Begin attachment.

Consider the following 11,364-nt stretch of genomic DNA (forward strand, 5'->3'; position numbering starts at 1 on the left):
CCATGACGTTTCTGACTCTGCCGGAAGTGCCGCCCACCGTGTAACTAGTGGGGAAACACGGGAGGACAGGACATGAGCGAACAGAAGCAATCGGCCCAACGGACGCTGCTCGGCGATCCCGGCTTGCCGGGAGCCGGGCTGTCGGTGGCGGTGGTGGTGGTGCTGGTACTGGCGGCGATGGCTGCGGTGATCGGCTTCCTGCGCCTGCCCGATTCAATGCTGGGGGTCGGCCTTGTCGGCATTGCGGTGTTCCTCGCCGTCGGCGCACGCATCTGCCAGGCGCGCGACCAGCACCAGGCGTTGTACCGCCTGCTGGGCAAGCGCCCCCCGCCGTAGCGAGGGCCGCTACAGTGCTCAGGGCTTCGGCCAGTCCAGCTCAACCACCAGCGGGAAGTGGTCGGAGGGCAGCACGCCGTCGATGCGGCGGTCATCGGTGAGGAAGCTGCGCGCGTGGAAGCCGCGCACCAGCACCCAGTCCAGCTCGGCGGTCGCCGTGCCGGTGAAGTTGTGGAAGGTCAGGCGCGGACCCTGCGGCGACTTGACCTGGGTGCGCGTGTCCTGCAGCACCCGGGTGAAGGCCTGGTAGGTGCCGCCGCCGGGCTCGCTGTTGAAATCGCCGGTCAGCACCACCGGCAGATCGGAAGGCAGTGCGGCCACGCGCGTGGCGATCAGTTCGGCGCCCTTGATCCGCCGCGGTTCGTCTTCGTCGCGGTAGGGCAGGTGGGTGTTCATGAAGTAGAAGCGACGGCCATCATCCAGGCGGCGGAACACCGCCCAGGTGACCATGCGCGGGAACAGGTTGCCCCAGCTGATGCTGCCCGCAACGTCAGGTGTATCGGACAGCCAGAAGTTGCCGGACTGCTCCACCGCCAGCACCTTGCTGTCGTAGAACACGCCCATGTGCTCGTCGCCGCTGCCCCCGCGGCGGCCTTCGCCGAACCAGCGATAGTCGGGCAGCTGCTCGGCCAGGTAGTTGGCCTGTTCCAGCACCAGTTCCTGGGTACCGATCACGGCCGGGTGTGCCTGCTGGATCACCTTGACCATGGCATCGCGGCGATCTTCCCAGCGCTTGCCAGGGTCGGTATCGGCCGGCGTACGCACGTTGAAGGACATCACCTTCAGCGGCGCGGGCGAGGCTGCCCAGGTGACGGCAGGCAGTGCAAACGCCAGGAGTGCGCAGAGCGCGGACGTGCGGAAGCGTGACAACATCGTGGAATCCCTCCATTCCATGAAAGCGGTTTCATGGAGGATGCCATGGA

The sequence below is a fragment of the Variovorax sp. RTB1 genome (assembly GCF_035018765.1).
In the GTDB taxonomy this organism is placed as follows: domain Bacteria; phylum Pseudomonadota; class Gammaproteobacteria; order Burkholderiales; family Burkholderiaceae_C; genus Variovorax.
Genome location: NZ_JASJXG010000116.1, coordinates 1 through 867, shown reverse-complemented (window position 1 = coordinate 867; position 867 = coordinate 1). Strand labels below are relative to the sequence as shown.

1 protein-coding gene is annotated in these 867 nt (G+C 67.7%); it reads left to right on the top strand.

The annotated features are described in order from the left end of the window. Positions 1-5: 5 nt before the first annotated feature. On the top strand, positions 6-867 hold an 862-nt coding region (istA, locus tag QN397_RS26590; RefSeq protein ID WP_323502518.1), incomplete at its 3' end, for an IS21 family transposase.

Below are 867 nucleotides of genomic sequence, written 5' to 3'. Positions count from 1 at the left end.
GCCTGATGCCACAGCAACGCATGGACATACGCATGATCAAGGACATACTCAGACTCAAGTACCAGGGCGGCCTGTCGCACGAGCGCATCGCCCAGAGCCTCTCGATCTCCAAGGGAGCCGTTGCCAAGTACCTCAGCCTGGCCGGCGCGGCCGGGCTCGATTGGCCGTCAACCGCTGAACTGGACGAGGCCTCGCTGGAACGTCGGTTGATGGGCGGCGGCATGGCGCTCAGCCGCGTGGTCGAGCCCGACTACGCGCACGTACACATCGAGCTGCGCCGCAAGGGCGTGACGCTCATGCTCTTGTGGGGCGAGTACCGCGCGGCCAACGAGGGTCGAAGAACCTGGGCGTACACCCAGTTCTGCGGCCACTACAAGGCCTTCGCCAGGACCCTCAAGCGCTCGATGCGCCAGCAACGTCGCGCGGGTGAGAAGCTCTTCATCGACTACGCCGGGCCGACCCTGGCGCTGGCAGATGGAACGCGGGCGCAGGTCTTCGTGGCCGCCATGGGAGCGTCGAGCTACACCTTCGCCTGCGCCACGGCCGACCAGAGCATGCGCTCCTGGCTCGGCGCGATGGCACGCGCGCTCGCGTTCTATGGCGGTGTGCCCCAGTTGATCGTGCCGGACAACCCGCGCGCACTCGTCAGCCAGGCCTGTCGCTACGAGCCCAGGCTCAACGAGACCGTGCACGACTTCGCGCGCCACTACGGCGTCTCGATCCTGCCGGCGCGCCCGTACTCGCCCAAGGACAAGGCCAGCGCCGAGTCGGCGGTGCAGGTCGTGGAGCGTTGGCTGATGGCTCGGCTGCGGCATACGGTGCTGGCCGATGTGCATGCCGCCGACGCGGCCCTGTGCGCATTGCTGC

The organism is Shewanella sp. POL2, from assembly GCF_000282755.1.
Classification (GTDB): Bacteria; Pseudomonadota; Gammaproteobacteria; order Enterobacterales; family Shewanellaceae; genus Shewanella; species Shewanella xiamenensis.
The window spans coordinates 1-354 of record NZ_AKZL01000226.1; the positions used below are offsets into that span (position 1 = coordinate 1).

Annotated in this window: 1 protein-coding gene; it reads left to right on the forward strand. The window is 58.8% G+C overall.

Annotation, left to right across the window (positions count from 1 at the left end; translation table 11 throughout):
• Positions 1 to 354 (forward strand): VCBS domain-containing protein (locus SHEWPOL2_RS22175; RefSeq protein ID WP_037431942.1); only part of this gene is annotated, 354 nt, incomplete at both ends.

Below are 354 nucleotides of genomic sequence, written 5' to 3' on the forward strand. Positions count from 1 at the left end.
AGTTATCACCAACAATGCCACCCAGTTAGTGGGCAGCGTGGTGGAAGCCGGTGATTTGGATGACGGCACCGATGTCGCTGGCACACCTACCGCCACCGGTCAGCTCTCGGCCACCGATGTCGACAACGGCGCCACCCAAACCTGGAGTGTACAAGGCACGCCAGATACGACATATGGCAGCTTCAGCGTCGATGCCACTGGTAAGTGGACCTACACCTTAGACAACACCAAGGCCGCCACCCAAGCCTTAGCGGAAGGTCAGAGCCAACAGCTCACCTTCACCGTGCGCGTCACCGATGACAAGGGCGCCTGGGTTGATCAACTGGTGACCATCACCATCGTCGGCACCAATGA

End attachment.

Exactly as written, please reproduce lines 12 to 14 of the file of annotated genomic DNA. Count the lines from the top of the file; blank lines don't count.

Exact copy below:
The window spans coordinates 1-354 of record NZ_AKZL01000226.1; the positions used below are offsets into that span (position 1 = coordinate 1).

Annotated in this window: 1 protein-coding gene; it reads left to right on the forward strand. The window is 58.8% G+C overall.

Annotation, left to right across the window (positions count from 1 at the left end; translation table 11 throughout):